Quan Peaks, Confirming Peaks and the mysterious Mass Filter
In TraceFinder, the lowest form of identification is the peak, but the lowest form of data aggregation is the compound.
Unlike Xcalibur and LCquan, where each individual trace is a component or associated with a single component, TraceFinder allows for the compound to consist of up to 6 quan components. Each of these components CAN, but does not require, be associated withup to 10 confirming peaks.
Each Confirming Peak is assigned a ratio to the associated quan peak. The relation ship of a Quan to a Confirming lies in that they must exist at the same point in time, thereby they must co-elute chromatographically. Also they must exist in a specified or calculated abundance to each other.
Again, unlike Xcalibur and other apps from Thermo, these two peaks do not have to exist in the same Mass Filter. The Mass Filter is a designation in the data file that narrows down where to recover the Time and Intensity pairs of data that represents the abundance of an ion at a particular point in time. This is what is used to construct the 2-D chromatographic plot.
This means that in a SIM experiment a quan peak can be select from one mass filter and the confirming ion can be from another. In an SRM experiment the quan peak could theoretically be from a positive precursor-product filter and the confirming could be from a negative precursor-product filter. In a Full Scan High Resolution Scan experiment,as from an Exactive type instrument, a Quan peak can be selected from a full scan and the confirming peak can be selected from a HCD or AIF scan. By utilizing this technique with no calibrators samples in a batch of samples a chemist can conduct a screening assay for the present/not present answer set.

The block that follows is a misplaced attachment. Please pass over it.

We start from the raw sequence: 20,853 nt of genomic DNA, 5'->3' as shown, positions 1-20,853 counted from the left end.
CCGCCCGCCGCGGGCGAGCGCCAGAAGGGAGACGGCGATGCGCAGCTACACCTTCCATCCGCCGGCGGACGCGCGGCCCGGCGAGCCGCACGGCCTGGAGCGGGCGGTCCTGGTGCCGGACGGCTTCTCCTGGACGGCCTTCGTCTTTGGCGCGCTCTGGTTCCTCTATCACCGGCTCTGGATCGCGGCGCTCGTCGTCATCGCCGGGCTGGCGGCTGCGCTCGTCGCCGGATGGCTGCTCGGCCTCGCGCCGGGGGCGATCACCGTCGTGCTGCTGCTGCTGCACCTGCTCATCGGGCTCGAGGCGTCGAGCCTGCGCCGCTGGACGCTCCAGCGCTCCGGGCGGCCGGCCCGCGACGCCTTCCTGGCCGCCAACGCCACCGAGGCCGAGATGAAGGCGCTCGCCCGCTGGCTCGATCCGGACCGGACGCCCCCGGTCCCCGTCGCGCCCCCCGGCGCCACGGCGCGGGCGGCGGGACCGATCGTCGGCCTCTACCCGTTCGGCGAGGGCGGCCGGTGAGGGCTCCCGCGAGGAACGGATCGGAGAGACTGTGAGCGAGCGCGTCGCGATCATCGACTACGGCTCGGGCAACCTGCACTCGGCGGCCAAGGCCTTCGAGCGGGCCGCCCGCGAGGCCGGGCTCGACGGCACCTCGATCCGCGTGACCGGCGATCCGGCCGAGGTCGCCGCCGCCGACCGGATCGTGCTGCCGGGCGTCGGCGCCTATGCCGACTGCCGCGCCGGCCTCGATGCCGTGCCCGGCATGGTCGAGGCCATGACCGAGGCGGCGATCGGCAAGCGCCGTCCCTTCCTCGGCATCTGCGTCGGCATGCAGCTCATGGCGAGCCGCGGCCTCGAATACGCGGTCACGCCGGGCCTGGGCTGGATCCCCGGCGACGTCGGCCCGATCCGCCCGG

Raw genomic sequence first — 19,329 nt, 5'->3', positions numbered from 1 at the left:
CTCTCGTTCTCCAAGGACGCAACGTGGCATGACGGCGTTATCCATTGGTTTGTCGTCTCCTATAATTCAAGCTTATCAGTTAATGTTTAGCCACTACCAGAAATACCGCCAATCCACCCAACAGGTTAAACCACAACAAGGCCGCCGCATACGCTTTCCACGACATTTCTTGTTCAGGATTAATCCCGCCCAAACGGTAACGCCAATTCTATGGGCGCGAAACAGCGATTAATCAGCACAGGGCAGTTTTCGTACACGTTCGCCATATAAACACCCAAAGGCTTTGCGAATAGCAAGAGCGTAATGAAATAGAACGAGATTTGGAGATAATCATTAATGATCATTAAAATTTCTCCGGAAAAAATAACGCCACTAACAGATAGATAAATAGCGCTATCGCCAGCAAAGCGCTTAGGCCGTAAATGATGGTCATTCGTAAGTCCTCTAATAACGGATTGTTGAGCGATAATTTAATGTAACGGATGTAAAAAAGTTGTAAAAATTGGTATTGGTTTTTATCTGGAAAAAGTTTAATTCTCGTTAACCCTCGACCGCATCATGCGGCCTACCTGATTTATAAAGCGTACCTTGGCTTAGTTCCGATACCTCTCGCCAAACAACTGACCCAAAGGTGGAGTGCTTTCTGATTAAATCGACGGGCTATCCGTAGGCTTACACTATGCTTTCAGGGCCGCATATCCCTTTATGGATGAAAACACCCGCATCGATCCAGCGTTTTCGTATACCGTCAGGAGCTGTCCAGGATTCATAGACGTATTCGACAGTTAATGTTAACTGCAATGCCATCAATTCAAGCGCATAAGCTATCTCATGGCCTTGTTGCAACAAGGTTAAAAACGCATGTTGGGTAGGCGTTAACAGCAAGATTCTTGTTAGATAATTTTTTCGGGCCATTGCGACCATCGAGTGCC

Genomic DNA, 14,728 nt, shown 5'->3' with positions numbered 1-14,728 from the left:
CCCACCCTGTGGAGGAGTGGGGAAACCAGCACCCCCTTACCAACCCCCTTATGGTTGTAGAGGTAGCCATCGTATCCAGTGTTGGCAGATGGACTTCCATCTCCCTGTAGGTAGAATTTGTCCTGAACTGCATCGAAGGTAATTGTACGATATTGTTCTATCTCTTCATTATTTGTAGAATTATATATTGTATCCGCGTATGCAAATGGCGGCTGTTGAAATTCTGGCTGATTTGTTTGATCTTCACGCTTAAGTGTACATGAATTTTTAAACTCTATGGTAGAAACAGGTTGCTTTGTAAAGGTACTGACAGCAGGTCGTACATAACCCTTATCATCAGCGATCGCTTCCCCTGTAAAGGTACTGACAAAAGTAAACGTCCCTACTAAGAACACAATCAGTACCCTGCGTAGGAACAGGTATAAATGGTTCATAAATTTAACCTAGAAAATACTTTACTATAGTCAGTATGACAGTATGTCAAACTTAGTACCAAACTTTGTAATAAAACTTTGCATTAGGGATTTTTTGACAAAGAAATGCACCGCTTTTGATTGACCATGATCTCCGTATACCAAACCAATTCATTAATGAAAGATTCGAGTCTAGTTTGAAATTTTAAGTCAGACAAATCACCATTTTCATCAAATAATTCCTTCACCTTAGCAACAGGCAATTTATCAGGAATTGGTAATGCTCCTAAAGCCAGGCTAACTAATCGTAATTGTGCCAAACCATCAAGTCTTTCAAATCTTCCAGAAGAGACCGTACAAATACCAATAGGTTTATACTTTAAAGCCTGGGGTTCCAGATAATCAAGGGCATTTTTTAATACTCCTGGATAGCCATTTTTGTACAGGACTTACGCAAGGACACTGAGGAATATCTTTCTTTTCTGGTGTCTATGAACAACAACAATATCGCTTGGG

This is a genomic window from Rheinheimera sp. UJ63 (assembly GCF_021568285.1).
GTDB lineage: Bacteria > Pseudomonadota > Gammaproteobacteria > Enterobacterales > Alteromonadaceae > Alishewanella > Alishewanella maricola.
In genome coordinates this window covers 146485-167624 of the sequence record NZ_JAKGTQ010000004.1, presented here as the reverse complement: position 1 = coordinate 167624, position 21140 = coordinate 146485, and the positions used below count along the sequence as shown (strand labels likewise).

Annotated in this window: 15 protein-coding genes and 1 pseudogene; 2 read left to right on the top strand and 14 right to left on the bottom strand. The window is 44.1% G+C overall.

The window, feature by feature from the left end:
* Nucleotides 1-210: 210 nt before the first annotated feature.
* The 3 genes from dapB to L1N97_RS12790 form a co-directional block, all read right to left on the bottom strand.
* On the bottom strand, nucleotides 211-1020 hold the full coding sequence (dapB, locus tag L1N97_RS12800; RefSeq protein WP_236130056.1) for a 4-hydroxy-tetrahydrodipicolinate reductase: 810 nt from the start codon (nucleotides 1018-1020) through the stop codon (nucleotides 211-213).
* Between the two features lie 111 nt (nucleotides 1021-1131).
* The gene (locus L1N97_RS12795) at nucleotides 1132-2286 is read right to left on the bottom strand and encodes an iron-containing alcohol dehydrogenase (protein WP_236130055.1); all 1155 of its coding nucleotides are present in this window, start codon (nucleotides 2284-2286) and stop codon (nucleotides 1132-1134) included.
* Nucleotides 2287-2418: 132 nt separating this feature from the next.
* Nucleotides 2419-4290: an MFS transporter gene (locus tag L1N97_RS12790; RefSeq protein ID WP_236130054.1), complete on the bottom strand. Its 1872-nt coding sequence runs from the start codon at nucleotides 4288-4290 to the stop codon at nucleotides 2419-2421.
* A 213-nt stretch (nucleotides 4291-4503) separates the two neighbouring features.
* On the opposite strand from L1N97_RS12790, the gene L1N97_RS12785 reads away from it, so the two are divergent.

The next unique quality of this flexible designation is that multiple quan peaks can be selected for a compound and be from separate filters and at different retention times. this would allow for multiple peaks to throughout the chromatographic assay to represent the total response of a compound. This would be best illustrated by compounds that use chiral separations, where one isomer would elute faster than another but the response of both need to be summed as the total response for the calibration curve and amount calculations. By utilizing this feature there is no exporting of results grids to excel or a LIMS system just to calculate the total compound.